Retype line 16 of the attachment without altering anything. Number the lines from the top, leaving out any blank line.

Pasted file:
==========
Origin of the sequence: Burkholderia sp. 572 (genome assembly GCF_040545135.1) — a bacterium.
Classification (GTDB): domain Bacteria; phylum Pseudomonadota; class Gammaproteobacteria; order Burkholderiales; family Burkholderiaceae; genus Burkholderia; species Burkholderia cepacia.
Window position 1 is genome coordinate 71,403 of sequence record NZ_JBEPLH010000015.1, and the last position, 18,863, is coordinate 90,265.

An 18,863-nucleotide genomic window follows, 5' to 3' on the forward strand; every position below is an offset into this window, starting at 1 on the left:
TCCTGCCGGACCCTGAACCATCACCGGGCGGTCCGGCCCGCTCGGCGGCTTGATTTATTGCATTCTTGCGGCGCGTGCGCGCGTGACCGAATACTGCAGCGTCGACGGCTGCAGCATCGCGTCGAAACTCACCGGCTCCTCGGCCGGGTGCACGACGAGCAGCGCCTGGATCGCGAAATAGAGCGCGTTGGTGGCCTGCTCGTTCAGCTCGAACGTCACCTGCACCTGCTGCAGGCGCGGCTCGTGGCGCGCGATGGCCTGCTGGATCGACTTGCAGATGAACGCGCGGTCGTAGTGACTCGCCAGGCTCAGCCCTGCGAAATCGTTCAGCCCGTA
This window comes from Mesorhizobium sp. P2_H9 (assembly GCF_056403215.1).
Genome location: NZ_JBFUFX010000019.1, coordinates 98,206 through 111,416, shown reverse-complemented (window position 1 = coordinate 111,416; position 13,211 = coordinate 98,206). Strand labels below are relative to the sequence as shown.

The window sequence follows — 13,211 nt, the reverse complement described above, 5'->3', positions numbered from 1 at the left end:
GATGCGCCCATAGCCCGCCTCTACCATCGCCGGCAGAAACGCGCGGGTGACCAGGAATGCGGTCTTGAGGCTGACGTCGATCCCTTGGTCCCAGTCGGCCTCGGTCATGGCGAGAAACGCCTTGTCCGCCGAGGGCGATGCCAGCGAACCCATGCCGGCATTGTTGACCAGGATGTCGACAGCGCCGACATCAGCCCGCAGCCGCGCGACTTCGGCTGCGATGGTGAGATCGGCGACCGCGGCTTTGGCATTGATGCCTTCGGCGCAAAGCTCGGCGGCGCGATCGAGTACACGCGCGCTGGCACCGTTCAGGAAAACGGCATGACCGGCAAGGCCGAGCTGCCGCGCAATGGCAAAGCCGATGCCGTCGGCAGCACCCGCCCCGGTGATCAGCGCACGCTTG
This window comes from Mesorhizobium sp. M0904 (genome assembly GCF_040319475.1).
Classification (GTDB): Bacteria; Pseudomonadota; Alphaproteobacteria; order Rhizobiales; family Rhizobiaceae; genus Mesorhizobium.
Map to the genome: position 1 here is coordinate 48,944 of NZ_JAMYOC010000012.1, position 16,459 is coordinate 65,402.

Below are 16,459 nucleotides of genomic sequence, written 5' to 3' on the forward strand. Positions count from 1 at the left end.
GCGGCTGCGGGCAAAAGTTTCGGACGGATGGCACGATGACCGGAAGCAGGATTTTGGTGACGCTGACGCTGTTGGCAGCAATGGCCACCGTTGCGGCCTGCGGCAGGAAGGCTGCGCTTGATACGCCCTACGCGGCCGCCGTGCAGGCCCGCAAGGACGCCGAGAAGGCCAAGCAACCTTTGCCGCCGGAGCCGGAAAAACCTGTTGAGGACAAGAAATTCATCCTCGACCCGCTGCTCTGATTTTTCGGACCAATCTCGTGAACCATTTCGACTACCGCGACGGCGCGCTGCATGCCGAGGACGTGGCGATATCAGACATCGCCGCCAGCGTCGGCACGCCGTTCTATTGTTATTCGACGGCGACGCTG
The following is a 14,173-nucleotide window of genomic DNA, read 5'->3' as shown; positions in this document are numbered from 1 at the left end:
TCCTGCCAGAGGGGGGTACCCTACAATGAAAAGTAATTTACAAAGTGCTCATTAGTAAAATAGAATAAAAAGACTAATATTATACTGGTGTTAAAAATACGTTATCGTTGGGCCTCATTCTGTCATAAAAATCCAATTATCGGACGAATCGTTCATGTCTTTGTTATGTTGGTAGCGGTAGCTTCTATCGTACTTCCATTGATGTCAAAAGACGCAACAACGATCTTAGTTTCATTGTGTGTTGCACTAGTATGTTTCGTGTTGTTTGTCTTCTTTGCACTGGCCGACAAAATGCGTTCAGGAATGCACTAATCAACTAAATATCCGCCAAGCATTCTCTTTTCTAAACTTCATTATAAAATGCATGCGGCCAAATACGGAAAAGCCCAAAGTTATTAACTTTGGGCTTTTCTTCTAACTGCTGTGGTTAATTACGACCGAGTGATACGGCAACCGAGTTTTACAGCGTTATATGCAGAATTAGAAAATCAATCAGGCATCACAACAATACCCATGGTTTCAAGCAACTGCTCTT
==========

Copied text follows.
TCCTGCCAGAGGGGGGTACCCTACAATGAAAAGTAATTTACAAAGTGCTCATTAGTAAAATAGAATAAAAAGACTAATATTATACTGGTGTTAAAAATACGTTATCGTTGGGCCTCATTCTGTCATAAAAATCCAATTATCGGACGAATCGTTCATGTCTTTGTTATGTTGGTAGCGGTAGCTTCTATCGTACTTCCATTGATGTCAAAAGACGCAACAACGATCTTAGTTTCATTGTGTGTTGCACTAGTATGTTTCGTGTTGTTTGTCTTCTTTGCACTGGCCGACAAAATGCGTTCAGGAATGCACTAATCAACTAAATATCCGCCAAGCATTCTCTTTTCTAAACTTCATTATAAAATGCATGCGGCCAAATACGGAAAAGCCCAAAGTTATTAACTTTGGGCTTTTCTTCTAACTGCTGTGGTTAATTACGACCGAGTGATACGGCAACCGAGTTTTACAGCGTTATATGCAGAATTAGAAAATCAATCAGGCATCACAACAATACCCATGGTTTCAAGCAACTGCTCTT